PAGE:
Give Your Apps a Backbone(.js)

As the internet gets smarter and smarter and JavaScript starts piling up on web pages, we need to learn to organize our code. The days of filling the global namespace with all the functions we can think of are long over and have become far too difficult to maintain. Along with many other design patterns, the MVC (model, view, controller) pattern can bring order to the chaotic spaghetti of your JavaScript code. Right now, the de facto JavaScript MVC framework library is Backbone.js.

What is Backbone.js?

Backbone.js provides you with extremely simple ways to create models and views which organize your code in a logical way that separates the code that creates the interface that the user sees and interacts with (the view) from the data and processing of that data (the model). This separation allows you to be able to switch models and/or views without requiring changes to the other. So you can use the same model with other views or change the way the model stores data without requiring any changes in the view.

You may have noticed that I haven’t mentioned anything about controllers. This is because Backbone.js isn’t a true MVC framework and lacks controllers, but has routers for a similar purpose. This isn’t really a fault. A controller tends to be most useful for client-server relationships because the controllers on the server intercept the requests from the view on the client machine and dictate the actions that should be done, but when everything is run in the client, the view can communicate directly with the model.

Features of Backbone.js

Backbone.js automatically utilizes the observer pattern on its models, so the views can directly listen to any changes that happen to a model (such as a value changing) and immediately update the view to reflect those changes. Backbone.js also comes with built in support for jQuery and Zepto for DOM manipulation. Another bit of the library that can come in handy is their collections, “with a rich API of enumerable functions,” which contain multiple models for simpler maintenance, rather than your view needing to worry about multiple models itself. Finally, Backbone connects everything to your existing back-end API through a RESTful JSON interface, and can even synchronize with back ends that don’t support REST and JSON, though it takes a little tweaking.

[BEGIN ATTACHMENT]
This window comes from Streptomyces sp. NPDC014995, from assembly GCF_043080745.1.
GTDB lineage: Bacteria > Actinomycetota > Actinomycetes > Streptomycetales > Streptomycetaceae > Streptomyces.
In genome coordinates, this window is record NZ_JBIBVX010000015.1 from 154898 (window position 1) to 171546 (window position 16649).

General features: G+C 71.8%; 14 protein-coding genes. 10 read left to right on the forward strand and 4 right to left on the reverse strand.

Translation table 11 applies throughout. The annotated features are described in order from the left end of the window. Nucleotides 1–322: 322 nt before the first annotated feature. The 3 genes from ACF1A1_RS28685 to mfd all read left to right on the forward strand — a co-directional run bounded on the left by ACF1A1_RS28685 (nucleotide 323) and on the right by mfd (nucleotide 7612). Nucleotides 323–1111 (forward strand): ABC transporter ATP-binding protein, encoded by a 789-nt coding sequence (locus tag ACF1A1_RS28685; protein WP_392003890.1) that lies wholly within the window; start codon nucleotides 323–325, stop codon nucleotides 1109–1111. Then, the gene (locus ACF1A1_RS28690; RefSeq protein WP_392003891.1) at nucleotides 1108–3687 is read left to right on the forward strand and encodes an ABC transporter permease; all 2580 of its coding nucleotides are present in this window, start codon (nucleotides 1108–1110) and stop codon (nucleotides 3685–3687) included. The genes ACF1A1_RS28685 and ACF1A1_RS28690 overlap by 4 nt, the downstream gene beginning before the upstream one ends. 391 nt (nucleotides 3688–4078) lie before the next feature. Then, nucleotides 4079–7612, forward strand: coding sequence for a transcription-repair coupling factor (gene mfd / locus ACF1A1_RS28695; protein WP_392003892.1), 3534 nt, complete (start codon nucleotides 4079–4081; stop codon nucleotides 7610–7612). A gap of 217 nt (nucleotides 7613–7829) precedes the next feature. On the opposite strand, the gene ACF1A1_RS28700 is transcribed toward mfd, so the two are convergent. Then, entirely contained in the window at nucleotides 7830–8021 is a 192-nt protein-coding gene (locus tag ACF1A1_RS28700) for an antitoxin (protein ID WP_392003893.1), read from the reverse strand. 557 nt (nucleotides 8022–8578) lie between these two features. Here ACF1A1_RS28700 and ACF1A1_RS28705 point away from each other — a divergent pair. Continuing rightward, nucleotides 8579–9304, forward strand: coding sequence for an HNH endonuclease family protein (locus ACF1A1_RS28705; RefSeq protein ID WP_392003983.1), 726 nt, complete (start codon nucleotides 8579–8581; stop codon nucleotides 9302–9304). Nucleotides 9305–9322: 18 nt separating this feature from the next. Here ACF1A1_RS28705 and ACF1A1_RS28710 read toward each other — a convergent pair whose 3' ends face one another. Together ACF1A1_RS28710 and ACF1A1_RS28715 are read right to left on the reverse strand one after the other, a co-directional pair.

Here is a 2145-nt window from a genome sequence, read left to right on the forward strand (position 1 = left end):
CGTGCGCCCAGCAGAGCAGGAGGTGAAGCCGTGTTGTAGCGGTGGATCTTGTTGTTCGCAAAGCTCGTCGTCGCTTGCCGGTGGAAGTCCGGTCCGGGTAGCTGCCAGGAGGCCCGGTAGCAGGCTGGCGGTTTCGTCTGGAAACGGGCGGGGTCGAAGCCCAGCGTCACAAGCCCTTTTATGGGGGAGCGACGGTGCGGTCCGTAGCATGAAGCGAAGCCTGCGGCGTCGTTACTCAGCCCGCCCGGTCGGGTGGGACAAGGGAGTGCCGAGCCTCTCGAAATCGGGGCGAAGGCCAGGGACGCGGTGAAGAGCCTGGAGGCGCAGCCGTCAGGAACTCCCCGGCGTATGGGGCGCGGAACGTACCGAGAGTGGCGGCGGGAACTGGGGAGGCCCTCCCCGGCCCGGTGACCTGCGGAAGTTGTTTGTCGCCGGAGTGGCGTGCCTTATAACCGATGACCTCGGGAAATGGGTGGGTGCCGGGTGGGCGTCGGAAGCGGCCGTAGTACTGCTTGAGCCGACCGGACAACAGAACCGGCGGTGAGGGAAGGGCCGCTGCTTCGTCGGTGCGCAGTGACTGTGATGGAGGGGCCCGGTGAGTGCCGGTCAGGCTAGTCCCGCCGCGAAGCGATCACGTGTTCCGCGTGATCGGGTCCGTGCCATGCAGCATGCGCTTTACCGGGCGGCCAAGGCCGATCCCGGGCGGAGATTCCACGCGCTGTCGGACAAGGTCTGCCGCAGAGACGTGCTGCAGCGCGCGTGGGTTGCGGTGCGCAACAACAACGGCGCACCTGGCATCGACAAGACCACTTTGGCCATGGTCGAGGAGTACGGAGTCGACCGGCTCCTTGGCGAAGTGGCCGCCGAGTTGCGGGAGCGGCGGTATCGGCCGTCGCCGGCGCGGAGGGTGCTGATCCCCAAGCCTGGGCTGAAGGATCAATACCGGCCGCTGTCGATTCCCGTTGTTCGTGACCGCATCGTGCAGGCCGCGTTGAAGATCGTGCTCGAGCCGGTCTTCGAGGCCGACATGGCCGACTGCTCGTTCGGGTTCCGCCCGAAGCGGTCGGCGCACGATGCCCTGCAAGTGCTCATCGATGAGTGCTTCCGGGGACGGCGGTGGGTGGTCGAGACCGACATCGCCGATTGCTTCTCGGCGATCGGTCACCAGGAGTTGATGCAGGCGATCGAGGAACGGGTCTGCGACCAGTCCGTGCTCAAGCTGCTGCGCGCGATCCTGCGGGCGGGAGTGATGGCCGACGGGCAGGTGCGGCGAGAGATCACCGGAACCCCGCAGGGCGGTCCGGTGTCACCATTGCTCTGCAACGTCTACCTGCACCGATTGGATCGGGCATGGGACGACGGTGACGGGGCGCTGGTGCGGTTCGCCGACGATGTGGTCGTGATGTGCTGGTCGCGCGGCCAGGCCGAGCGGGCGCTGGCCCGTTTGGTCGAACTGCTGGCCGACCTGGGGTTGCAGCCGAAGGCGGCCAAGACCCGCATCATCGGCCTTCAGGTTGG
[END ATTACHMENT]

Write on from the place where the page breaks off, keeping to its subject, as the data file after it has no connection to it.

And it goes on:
Looking Ahead

I’ve seen tutorials popping up in numerous places showing off the abilities of Backbone.js and teaching users how to utilize the power of this amazing library. I feel like I can do no less than bestow the same type of knowledge upon you – my readers – so I’ve started a video series. The first 5 videos will teach you about the individual modules of Backbone.js, and then I’ll walk step by step through making a simple web application with Backbone.js. I’ll be updating the list of released tutorials below.

Backbone.js Video Tutorial Series

At the moment, I’m not really sure what I’ll build for the final application tutorial, so if anyone has any cool ideas, shout them out in the comments. I would rather use a suggested idea (if any are given) rather than something I think up because this blog is all about you people, so I want to teach you what you want and need to learn. Also, don’t forget to share this article with your JavaScript programming friends so I can get lots of ideas. Happy Coding!

Author: Joe Zimmerman

Author: Joe Zimmerman Joe Zimmerman has been doing web development ever since he found an HTML book on his dad's shelf when he was 12. Since then, JavaScript has grown in popularity and he has become passionate about it. He also loves to teach others though his blog and other popular blogs. When he's not writing code, he's spending time with his wife and children and leading them in God's Word.